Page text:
Tribute: Padma-Winning Agriculturist Behind Punjab’s Green Revolution
Dr Kalkat always had the farmer's best interests at heart.
Dr Gurcharan Kalkat, who was the former Agriculture Commissioner of India, and an eminent agricultural scientist, passed away at the age of 92 on Saturday, after a long, successful life, dedicated to the field of agriculture.
His story began in 1926, in a small village called Sahora, in Hoshiarpur.
After obtaining a bachelor’s degree in Agriculture from the Punjab Agricultural College, Lyallpur (now Pakistan), in 1947, Dr Kalkat decided to pursue further studies at the Ohio State University in Columbus, Ohio, US, after receiving the prestigious Rockefeller Fellowship. He was later honoured with the “Distinguished International Student Award” of the university.
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After receiving his PhD in agricultural zoology-entomology in 1958 returned to India and started his career in 1960, with the Government of Punjab, as the Deputy Director of Agriculture. He rose through the ranks and became the Director in 1971.
In 1973, Dr Kalkat was transferred to the Ministry of Agriculture and Farmers Welfare, in New Delhi, where held the post of Agriculture Commissioner/Additional Secretary Agriculture, till 1978. One of his stand-out initiatives was to get the Indian Council of Agricultural Research, and National Seeds Corporation involved in various state-level agricultural programmes.
It was under Dr Kalkat’s leadership as the Director of agriculture, Punjab, and later as the Agriculture Commissioner of India, that the country witnessed ‘Green Revolution’ and India became self-sufficient in food grain production.
From 1978-1989, he was stationed in Washington DC, as a senior agriculturist with the World Bank. During this period, his key responsibility was to work on agriculture and rural development programmes for Ghana and Nigeria. He also supervised the implementation of World Bank assisted programmes in India, Sri Lanka, Nepal and Indonesia.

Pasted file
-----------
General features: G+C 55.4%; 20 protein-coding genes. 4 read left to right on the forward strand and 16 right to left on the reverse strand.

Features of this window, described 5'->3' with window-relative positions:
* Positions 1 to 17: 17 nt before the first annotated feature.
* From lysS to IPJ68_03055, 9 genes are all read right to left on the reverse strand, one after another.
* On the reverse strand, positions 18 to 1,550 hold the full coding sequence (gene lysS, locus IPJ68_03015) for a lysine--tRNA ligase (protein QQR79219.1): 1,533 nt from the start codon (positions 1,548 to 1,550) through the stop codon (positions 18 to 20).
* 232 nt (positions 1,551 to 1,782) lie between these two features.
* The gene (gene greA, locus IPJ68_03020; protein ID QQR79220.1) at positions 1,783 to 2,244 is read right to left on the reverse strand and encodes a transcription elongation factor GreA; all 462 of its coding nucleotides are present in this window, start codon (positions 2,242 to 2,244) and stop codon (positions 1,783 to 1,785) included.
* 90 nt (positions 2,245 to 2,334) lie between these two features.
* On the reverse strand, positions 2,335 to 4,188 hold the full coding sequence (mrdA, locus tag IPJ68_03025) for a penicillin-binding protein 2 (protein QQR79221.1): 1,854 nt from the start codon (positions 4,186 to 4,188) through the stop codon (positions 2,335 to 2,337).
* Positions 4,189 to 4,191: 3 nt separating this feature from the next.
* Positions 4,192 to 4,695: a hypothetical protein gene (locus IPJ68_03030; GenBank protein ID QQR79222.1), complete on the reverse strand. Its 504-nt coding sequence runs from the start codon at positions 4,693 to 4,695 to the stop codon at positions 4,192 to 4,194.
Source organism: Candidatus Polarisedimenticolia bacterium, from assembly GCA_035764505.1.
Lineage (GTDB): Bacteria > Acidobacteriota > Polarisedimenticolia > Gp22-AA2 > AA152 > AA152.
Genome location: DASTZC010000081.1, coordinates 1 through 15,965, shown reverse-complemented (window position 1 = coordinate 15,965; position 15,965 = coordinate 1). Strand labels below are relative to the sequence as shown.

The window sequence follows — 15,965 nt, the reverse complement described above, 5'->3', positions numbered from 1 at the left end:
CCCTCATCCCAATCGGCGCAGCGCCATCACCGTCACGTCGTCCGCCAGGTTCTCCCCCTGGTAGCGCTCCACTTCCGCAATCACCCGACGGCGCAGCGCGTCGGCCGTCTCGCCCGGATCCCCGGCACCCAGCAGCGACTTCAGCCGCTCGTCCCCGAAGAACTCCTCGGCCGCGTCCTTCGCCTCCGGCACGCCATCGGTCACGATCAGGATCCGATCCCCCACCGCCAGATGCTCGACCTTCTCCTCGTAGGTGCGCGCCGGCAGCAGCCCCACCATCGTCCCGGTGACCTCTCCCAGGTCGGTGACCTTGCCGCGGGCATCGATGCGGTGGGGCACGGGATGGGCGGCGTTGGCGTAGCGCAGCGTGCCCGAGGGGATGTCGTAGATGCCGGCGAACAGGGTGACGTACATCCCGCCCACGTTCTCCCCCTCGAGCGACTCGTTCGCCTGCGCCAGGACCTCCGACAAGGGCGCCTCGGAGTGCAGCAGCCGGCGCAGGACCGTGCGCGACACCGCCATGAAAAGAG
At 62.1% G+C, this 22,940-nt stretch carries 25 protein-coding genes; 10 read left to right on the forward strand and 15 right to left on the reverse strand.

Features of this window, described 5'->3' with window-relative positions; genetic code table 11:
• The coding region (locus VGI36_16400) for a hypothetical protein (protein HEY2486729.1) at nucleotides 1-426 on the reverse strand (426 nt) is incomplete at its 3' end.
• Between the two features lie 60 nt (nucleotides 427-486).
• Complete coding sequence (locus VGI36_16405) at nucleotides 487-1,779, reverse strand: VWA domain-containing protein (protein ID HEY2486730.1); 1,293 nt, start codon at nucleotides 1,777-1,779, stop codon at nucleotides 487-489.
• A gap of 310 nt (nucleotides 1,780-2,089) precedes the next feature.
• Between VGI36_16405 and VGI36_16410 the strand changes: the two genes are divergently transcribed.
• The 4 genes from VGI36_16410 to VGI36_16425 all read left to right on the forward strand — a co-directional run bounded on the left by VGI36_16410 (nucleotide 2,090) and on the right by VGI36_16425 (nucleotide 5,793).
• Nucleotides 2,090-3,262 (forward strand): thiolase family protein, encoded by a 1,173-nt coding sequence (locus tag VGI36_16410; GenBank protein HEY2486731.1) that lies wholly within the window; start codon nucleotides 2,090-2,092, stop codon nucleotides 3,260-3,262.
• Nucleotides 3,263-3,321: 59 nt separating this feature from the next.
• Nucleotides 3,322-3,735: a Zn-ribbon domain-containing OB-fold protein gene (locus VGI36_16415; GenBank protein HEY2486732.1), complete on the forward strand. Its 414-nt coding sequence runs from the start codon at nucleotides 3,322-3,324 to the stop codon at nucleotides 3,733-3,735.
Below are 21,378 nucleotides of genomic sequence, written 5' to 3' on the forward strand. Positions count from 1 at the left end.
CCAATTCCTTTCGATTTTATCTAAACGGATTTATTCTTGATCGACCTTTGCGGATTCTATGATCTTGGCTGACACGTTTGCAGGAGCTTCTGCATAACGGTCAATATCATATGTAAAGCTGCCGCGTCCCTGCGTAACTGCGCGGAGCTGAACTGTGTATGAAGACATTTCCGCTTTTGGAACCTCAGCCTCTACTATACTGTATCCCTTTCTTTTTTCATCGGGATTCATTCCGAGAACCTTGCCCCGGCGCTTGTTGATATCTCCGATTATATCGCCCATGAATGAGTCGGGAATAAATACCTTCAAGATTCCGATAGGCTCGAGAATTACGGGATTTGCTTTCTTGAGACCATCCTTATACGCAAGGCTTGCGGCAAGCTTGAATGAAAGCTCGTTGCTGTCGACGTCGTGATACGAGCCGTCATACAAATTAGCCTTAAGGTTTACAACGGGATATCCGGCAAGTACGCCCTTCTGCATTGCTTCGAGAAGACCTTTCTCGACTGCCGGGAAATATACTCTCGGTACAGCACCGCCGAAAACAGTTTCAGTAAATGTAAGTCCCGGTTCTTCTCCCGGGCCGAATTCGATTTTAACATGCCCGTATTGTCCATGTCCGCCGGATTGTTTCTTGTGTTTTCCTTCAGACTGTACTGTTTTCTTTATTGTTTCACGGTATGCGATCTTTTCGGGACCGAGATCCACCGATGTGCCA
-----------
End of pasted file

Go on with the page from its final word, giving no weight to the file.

Upon returning to India, Dr Kalkat took up the post of Vice-Chancellor of Punjab Agricultural University, in Ludhiana, a post he worked at till 2001. According to a release by the PAU, during this period, he identified the priority areas to find the problems of farmers and farming in consultation with agricultural economists and farm scientists.
Dr Kalkat was also appointed as the first Chairman of the Punjab State Farmers Commission in 2005.
He was a pioneer in introducing novel methods to increase production, instrumental in ushering a soyabean revolution, and banana cultivation for Punjab. Dr Baldev Singh Dhillon, the vice-chancellor of Punjab Agricultural University, credits him for the soyabean revolution, adding that he took soyabean varieties from Punjab to Madhya Pradesh, where they had widespread commercial success.
Dr Kalkat always had the farmer’s best interests at heart, observes the vice-chancellor. According to a PAU release, he identified the priority problem areas of farmers, consulting with agricultural economists and farm scientists.
Dr Kalkat is also credited with initiating the co-operation between the Punjab Agricultural University, and the farmers, to facilitate quick dissemination of modern farming methods. He coordinated between the local co-operatives and the Punjab State Co-operative Marketing Federation, enabling smooth disbursal of farming credits, and materials supplies
His landmark work in pushing the envelope in the Indian agricultural sector didn’t go unnoticed. In 1981, the Government of India honoured him with the Padma Shri, and 26 years after that, he was included in the 2007 Padma Honours list, for the Padma Bhushan award as well.
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Recalling his outstanding services, Captain Amarinder Singh, Chief Minister of Punjab, said that Dr Kalkat worked tirelessly throughout his life for the welfare and prosperity of the farmers. He was a pioneer, and responsible for several key reforms, in the field of agriculture.
Featured image inset photo credit: The Tribune.
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